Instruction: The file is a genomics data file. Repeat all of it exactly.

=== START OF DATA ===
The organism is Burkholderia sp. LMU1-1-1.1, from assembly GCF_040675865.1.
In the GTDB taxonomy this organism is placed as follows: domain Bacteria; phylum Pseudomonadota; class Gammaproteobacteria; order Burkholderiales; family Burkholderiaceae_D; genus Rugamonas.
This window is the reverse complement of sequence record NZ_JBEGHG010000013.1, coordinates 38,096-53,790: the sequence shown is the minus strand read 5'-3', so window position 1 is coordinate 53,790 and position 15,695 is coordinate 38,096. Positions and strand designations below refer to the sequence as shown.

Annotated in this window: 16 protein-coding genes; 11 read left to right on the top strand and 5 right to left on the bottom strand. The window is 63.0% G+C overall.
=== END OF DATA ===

The organism is Burkholderia sp. LMU1-1-1.1, from assembly GCF_040675865.1.
In the GTDB taxonomy this organism is placed as follows: domain Bacteria; phylum Pseudomonadota; class Gammaproteobacteria; order Burkholderiales; family Burkholderiaceae_D; genus Rugamonas.
This window is the reverse complement of sequence record NZ_JBEGHG010000013.1, coordinates 38,096-53,790: the sequence shown is the minus strand read 5'-3', so window position 1 is coordinate 53,790 and position 15,695 is coordinate 38,096. Positions and strand designations below refer to the sequence as shown.

Annotated in this window: 16 protein-coding genes; 11 read left to right on the top strand and 5 right to left on the bottom strand. The window is 63.0% G+C overall.